Degree Name

Master of Science (MS)

Semester of Degree Completion


Thesis Director

C. Dan Foote


The hemoglobin of Tubifex tubifex is found in solution in the blood of the worm in cells as in vertebrates. The binding of oxygen to the hemoglobin can be followed spectrophotometrically. A peak of absorbtion at 540 nm is fairly constant under different condition, while a peak at 575 nm disappears from the spectrum when oxygen is removed. The hemoglobin contains heme, non-heme iron and protein.

Binding of oxygen to the hemoglobin was found to be dependent on the concentration of the hemoglobin, at low concentrations (4.16 x 10-6 M), oxygen could not be removed from the hemoglobin. Only at the higher concentrations (9.72 x 10-6 M and above) could the oxygen removed. Direct measurement of the Bohr effect (by titration in a NaCl solution) gave a very small, essentially negligible value. Acrylamide gel electrophoretic analysis of reaction mixtures containing hemoglobin and parachloromercuricbenzoate provided no evidence for the reaction between the two. The latter two observations are consistant with the conclusion that this hemoglobin does not contain any free sulfhydryl groups.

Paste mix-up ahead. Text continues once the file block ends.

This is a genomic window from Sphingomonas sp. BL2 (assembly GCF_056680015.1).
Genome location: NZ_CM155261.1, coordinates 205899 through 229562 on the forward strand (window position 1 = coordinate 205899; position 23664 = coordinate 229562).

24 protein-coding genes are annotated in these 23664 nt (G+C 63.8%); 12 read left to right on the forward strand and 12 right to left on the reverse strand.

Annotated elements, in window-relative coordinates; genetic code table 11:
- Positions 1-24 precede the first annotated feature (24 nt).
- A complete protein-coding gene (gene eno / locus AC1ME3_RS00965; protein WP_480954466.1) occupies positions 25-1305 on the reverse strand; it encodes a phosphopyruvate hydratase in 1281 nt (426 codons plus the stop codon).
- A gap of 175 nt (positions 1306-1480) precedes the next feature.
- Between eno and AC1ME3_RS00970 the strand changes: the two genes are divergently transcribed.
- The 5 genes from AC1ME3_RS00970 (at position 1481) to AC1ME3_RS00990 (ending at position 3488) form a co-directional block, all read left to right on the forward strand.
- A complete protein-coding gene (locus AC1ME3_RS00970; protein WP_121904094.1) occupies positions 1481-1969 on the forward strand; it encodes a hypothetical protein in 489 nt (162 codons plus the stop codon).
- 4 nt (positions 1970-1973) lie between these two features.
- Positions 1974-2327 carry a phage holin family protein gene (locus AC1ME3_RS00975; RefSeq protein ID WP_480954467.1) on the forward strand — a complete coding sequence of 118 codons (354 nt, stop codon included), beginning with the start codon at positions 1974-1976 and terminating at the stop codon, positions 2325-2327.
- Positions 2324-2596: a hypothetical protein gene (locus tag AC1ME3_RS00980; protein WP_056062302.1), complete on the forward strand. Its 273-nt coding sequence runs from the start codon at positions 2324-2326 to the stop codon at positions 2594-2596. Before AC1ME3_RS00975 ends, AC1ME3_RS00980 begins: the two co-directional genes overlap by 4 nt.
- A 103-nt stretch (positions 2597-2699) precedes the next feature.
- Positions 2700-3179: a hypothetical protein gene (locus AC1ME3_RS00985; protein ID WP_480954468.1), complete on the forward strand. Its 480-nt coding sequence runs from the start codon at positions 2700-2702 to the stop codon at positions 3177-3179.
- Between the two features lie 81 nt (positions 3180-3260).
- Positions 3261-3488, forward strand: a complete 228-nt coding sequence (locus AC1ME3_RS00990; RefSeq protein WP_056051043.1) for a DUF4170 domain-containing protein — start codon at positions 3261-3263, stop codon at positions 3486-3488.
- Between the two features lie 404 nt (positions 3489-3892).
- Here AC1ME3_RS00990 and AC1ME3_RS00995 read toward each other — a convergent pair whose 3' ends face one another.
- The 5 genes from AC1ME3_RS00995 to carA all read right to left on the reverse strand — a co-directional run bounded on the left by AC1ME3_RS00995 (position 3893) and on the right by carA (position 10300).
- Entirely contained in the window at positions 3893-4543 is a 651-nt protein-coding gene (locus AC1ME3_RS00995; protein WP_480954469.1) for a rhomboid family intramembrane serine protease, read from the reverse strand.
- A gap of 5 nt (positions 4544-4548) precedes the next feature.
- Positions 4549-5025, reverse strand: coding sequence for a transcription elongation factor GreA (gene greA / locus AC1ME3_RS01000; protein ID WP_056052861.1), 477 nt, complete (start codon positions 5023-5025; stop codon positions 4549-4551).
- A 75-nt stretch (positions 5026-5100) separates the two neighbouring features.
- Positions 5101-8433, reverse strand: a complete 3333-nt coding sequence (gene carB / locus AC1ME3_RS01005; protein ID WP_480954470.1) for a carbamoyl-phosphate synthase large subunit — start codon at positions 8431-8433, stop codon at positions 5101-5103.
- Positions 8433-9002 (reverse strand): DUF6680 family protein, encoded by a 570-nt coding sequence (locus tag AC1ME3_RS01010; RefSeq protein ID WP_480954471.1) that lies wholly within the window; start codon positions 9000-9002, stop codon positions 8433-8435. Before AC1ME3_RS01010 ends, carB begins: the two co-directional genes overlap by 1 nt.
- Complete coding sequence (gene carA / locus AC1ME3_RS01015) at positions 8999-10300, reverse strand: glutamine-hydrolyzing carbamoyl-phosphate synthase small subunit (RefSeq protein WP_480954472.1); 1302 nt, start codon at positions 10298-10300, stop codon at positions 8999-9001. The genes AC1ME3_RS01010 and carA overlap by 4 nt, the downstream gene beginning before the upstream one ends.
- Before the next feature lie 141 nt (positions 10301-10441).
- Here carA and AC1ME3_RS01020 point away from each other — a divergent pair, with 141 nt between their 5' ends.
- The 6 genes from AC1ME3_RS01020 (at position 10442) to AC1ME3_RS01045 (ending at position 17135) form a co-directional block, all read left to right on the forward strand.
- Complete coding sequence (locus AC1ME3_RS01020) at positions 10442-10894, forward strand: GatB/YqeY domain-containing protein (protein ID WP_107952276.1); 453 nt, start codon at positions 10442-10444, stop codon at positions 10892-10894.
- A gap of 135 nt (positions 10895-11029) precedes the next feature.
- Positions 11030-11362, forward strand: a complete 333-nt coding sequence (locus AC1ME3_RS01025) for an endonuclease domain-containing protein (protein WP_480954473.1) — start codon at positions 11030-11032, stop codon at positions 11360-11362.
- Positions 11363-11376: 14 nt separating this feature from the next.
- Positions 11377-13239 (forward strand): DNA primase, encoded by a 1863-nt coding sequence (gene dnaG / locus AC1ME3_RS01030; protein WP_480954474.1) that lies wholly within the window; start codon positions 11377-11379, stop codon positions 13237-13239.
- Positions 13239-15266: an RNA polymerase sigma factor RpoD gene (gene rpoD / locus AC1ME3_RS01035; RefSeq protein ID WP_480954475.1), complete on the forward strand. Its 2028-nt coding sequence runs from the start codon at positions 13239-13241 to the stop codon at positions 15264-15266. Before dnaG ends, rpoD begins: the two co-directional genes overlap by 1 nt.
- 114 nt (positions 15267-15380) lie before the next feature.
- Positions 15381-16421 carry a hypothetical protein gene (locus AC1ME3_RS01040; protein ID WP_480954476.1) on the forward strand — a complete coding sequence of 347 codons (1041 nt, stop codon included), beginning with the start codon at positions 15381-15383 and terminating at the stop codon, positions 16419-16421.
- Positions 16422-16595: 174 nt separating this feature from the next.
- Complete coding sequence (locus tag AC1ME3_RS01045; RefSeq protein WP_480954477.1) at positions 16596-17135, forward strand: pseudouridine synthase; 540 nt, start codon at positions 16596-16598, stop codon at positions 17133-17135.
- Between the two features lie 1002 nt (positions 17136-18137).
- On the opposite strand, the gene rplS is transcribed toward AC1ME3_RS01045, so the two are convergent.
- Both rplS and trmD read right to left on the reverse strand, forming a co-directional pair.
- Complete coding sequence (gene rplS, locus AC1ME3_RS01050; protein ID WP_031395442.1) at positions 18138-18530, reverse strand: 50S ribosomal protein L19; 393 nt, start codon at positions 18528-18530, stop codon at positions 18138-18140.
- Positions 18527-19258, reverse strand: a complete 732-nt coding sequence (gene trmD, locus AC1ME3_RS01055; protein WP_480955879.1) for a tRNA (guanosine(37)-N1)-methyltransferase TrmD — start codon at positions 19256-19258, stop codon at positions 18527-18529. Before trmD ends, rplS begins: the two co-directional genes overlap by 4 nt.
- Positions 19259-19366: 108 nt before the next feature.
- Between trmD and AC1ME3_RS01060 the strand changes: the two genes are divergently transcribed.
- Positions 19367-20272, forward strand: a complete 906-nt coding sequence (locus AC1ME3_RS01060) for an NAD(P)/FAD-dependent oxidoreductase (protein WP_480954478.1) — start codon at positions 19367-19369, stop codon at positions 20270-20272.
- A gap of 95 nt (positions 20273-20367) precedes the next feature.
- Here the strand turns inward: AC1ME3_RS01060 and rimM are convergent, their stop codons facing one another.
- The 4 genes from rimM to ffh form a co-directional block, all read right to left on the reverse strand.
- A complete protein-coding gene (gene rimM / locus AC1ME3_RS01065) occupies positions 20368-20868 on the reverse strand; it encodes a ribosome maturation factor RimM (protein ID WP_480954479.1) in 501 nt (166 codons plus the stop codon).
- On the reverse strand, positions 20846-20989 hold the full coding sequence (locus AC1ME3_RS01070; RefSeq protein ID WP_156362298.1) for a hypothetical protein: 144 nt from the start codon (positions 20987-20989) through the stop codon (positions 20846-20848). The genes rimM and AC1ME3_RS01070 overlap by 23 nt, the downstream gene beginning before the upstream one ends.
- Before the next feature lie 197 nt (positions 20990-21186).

The iron : heme ratio was found to be 5:1. Acrylamide gel electrophoresis and DEAE column chromatography provided evidence of the presence of two proteins in these preparations. One of the peaks from the column exhibited absorption at 540 nm and is most likely a hemoprotein, while the other did not absorb at 540 nm and is potentially an iron containing non-hemeprotein.

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Chemistry Commons